Canadian Musician - July/August 2017 - Page 50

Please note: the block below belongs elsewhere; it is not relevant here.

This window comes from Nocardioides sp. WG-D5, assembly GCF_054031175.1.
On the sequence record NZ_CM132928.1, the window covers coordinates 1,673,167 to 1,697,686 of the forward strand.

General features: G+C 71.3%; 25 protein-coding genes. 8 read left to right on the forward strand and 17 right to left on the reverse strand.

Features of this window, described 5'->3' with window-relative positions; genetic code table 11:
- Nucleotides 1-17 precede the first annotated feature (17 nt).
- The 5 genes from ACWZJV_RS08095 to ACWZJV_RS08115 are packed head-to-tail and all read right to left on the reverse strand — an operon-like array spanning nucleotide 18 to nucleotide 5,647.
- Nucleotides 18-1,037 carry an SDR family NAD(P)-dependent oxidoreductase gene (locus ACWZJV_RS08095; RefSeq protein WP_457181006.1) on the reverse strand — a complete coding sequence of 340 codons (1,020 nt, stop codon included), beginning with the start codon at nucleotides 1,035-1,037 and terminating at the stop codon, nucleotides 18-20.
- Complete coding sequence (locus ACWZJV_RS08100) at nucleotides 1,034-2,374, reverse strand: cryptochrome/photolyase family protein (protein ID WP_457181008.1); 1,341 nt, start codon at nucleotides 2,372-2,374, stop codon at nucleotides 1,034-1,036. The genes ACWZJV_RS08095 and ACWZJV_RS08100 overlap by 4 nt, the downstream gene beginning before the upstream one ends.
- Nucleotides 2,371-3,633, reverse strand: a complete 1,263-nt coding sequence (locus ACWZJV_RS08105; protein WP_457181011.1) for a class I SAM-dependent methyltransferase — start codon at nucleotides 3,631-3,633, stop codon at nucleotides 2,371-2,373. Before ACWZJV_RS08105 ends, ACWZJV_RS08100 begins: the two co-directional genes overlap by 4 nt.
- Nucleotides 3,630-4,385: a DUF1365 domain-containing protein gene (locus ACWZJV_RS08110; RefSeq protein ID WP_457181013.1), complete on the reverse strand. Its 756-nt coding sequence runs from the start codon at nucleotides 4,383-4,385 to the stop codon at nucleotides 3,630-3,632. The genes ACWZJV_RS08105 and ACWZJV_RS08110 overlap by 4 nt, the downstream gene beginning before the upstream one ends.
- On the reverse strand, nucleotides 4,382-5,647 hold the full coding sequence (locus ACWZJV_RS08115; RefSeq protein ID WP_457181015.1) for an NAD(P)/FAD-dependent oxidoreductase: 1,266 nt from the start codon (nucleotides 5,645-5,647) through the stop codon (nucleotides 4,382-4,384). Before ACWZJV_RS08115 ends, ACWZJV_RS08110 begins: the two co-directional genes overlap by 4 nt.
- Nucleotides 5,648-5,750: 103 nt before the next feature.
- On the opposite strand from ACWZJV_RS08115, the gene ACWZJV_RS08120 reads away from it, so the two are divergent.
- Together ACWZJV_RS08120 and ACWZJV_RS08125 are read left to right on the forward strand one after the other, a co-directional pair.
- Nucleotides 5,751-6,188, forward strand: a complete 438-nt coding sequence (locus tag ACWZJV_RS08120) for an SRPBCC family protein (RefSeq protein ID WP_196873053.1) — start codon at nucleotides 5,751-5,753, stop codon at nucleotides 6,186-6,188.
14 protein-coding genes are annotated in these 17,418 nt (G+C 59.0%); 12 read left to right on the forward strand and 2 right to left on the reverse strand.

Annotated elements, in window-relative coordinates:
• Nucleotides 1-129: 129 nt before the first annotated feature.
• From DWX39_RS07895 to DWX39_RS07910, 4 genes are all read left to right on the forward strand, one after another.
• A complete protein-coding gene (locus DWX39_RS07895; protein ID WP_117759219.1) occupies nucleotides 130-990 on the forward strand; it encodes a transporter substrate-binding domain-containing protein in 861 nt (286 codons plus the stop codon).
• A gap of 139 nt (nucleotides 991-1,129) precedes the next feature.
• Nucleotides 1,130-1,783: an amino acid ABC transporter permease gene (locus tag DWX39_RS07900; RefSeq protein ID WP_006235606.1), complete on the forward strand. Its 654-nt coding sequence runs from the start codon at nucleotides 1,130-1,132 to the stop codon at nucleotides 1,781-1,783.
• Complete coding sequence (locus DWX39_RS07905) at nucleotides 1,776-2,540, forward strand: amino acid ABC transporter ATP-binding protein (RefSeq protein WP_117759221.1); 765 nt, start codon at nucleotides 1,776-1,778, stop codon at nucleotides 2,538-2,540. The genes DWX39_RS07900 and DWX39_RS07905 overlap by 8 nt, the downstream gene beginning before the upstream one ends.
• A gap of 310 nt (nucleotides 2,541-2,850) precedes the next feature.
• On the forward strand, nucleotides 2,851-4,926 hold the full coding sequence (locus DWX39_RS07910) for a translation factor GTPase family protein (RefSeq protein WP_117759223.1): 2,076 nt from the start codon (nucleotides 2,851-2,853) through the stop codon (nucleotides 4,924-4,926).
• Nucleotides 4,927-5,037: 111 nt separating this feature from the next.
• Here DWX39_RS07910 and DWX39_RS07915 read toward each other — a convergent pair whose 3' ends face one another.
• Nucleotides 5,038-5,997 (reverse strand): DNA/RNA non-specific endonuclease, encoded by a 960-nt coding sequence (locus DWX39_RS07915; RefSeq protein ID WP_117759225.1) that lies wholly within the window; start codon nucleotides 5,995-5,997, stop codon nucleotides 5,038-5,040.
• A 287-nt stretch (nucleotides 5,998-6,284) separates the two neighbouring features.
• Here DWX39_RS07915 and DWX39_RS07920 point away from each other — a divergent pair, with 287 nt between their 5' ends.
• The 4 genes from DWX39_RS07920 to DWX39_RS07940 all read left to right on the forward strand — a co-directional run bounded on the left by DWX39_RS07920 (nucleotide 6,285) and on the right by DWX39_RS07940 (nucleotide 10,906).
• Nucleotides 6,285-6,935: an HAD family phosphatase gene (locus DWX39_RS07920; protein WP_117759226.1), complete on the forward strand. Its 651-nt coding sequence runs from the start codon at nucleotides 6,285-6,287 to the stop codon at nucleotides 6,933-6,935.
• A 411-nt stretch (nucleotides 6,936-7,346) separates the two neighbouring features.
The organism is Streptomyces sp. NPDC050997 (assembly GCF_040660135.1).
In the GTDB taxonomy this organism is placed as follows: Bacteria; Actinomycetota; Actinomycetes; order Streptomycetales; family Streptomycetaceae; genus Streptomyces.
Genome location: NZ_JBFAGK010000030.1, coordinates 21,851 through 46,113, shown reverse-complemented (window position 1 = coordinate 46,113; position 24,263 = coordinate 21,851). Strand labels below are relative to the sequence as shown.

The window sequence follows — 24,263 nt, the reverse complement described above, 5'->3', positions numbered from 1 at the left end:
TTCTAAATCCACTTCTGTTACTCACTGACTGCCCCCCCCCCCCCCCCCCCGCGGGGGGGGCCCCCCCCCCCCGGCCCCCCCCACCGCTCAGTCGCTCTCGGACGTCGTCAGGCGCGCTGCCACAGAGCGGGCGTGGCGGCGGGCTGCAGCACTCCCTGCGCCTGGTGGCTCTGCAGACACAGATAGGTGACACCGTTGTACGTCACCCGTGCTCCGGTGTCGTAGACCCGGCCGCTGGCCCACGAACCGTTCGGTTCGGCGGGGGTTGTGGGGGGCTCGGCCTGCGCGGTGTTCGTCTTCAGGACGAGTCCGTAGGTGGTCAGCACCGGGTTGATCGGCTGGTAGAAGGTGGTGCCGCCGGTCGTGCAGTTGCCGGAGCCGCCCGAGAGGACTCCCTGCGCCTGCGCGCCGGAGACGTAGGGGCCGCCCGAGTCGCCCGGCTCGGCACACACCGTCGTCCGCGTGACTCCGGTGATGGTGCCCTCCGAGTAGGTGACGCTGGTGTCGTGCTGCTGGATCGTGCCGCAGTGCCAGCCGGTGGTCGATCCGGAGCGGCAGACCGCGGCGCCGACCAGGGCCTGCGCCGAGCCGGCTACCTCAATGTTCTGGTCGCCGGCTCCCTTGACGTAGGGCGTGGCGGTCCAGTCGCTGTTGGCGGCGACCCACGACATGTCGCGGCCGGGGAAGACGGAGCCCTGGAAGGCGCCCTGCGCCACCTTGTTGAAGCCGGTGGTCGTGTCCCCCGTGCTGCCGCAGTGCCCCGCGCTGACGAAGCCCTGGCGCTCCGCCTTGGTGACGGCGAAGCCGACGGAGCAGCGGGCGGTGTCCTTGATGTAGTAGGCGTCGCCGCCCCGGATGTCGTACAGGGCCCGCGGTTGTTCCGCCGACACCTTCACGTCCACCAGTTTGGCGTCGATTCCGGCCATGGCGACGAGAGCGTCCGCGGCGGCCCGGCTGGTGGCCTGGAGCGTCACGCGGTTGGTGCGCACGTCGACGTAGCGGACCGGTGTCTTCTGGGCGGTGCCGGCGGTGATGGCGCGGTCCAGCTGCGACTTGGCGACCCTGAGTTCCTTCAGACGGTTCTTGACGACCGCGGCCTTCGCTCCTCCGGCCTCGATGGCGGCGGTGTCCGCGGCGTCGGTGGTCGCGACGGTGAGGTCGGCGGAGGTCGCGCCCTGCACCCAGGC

We all have our favourite piece of gear. For some, it’s an old keyboard; for others, some indis- pensible peripheral or a software solution that meets our individu- al needs perfectly. Inevitably, regardless of the makeup of their rig, players have a soft spot for a vintage piece – or an easier, more reliable means of recreating it. This year, we’re going to look at some iconic keyboards, past and present, and ask a few players about their current favourites. The evolution of keyboard technology has been driven, in large part, by players’ changing and increasing demands for more ways to express themselves. Even the piano, in- vented circa 1700 by Barolomeo Cristofori, was, in part, a reaction to the need for increased dynamic range and expression over other instruments, such as the harpsi- chord. But innovations always have their detractors. The pi- ano went on to be the most popular instrument ever, but Johann Sebastian Bach was not originally a fan. It’s hard to verify this, but legend has it he actually took an axe to the first piano he was shown by builder Gottlieb Silber- mann – which would have been very rock and roll. ROB ANGELOW Classic Albums Live Yamaha MOXF8 Keyboard Roland V-Combo VR-09 Keyboard Roland JP-8000 Keyboard Roland JUNO-G Keyboard Korg MicroStation Keyboard/Sound Module Korg Electribe SX Rhythm/Sampling Box Roland SP404SX Sampling Trigger Box Neo Mini Vent Rotary Effect Pedal Mellotron The Mellotron was an evolution of the Chamberlin, where pressing a key resulted in a section of tape being pulled across a playback head. Originally, it was considered a home instrument, but was popularized for wider use 50 • C A N A D I A N M U S I C I A N by early adopters, including bands like Genesis and the Moody Blues. Of the early models, the M400 (circa 1970) was the bestseller and although the Mellotron waned in popularity as synthesizers and samplers became the norm, they con- tinued to be manufactured until 1986. The original manu- facturer, Streetly Electronics, has since restarted production and, in 2007, introduced the M4000. Anyone familiar with the instrument knows that the beauty of the sound is, in part, the fluctuations particular to the mechanism of using recorded tape of the original instruments – flute or strings, for example. Its weight (the M400 came in at 55 kg), cost, and the negative effects of environmental factors such as tem- perature and humidity made it a bit of a beast to tour with. King Crimson’s Robert Fripp is said to have uttered, “Tuning a Mellotron doesn’t.” From The Beatles to prog rock through modern users such as OMD and, later, Oasis and Foo Fighters, among many others, the Mellotron remains an important in- strument. Among the current iterations are the M4000, M4000D Mini, and M4000D rack mount. Rob Angelow of Classic Albums Live (CAL) says he’d ideally like to have all the original boards used on the records he performs at his disposal, but it’s not feasible. Instead, he uses a Yamaha Motif and loads his sounds via USB. As for recreating the sounds of classic keys: “For me it’s about using my ears to get as close as I can to the origi- nal sounds with the assortment of keyboards at my dispos- al,” he says. “For local CAL shows in Massey Hall and what not, I might utilize my Roland JP8000 synth, which is helpful when performing a show such as Pink Floyd’s Animals. I might also pull out one of my programmable rhythm type modules to create the sounds for something like ‘On the Run’ [from Dark Side of the Moon]. Last year, The Last Waltz came up and I had to try to find those crazy Garth Hudson organ sounds and it was a stretch as he used an old Lowrey organ along with old String Machine-type keyboards that have very unique sou ^\]HۛH[\[\˸'B[Y[[\۸&]ٝ[ݙ\Y[ۈ]S x&\[\X\XX]H[[Y[ 8'x&[H\X[\\H[ˈHM [H^HXB\]ٙ\ [Z[[\X\HܚY[[M ۛH[Y܈YH]H[YKZ[H[\\[[ [\X[\Z[\X[H[[HHXوHZ[ ۞H[\[^\Y[[[ۙ^H]\]H^KB\^Y\[0Y[ۈ\\][H[ZHBY[H[^H]8&\YH\XYXۈYK'B]ZY H[Y][\X\Y\]Z\Y˜Y[ۈ[[\ZH\[[XKBXZH[YX\Y\\Y[YH\X[XZHS '[\\و]x&YZHYH\[X[YX\\˜ܙX]K܈\\[ܙHY[ۈ[\\^[ۙB]H[\\H[و8']ؙ\HY[8'HX\œXY[H]Z[XKx&YH[܈HY\؛K[\[[ˈ܈YKHY[ۈ[ZH[HB\و\Z\܈Z\H[HH8&]\وX][&x'